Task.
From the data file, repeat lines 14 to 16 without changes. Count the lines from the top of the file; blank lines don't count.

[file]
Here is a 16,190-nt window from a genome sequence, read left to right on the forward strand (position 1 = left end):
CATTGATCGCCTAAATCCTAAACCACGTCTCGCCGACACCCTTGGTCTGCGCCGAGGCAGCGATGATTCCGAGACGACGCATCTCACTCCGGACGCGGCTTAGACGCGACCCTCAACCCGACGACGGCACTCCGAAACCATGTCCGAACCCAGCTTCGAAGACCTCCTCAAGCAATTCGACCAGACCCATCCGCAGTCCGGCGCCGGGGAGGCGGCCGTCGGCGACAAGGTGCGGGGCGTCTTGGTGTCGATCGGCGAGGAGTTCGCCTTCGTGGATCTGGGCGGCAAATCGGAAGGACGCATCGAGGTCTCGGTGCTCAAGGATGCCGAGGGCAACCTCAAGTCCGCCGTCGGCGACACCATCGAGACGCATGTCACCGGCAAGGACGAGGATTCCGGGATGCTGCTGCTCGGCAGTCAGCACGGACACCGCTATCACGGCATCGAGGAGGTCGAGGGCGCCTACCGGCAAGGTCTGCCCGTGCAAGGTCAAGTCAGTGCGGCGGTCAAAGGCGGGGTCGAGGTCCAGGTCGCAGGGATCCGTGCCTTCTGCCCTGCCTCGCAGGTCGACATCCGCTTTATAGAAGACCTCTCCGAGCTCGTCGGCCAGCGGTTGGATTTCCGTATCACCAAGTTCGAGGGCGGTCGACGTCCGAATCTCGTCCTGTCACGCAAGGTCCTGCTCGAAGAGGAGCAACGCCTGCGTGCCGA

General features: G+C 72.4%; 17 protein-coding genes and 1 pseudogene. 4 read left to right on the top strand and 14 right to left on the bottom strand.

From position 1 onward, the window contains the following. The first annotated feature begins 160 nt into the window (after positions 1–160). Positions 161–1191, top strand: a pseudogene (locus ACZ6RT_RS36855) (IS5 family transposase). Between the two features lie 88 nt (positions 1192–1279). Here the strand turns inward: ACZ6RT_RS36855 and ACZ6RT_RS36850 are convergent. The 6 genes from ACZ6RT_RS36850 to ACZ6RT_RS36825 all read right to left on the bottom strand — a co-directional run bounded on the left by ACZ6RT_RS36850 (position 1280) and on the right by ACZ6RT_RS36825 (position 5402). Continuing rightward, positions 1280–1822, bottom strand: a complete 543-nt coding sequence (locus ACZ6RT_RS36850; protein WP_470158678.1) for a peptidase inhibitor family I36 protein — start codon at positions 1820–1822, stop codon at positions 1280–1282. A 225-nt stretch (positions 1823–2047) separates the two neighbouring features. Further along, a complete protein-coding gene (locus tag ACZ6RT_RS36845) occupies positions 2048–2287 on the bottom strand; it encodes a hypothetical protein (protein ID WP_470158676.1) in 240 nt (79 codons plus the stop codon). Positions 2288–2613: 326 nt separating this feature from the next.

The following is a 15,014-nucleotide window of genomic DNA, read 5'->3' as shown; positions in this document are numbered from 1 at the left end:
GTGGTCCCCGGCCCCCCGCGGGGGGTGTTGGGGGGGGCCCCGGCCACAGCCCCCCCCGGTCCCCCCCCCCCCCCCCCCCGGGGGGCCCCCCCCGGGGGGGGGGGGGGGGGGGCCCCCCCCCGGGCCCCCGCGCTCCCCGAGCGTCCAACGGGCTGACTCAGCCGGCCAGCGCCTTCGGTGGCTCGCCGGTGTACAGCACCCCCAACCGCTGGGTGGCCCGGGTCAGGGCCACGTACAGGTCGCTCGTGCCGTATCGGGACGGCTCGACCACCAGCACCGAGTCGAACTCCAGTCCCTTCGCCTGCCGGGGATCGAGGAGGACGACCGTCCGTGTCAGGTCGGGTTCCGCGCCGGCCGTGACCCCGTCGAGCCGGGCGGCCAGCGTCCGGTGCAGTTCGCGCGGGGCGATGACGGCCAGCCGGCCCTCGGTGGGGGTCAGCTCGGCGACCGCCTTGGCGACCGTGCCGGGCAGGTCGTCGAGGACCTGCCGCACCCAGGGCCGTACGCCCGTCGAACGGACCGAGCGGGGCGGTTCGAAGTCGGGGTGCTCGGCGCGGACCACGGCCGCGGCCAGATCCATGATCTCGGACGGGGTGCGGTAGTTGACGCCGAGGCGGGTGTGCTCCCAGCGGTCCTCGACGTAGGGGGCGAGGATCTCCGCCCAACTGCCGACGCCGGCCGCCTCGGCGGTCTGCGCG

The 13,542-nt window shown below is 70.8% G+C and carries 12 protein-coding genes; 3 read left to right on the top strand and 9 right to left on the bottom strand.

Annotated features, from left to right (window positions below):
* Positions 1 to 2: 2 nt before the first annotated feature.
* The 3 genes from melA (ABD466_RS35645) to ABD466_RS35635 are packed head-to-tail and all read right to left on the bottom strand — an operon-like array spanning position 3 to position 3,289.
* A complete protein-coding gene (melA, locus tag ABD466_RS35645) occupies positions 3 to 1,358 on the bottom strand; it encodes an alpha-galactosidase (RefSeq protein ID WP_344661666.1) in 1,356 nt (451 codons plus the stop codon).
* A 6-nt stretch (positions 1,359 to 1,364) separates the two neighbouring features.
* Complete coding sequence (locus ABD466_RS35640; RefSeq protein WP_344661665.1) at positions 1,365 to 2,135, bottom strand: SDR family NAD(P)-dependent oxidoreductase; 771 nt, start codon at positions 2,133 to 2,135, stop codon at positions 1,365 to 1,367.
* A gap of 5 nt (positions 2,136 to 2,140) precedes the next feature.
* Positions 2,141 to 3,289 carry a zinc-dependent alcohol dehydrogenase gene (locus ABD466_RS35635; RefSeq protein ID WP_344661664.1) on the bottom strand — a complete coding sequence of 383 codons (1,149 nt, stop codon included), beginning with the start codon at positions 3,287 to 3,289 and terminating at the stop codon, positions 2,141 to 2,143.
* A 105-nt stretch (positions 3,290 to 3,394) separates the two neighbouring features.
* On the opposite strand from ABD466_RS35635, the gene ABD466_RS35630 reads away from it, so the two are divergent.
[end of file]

* A gap of 5 nt (positions 2,136 to 2,140) precedes the next feature.
* Positions 2,141 to 3,289 carry a zinc-dependent alcohol dehydrogenase gene (locus ABD466_RS35635; RefSeq protein ID WP_344661664.1) on the bottom strand — a complete coding sequence of 383 codons (1,149 nt, stop codon included), beginning with the start codon at positions 3,287 to 3,289 and terminating at the stop codon, positions 2,141 to 2,143.
* A 105-nt stretch (positions 3,290 to 3,394) separates the two neighbouring features.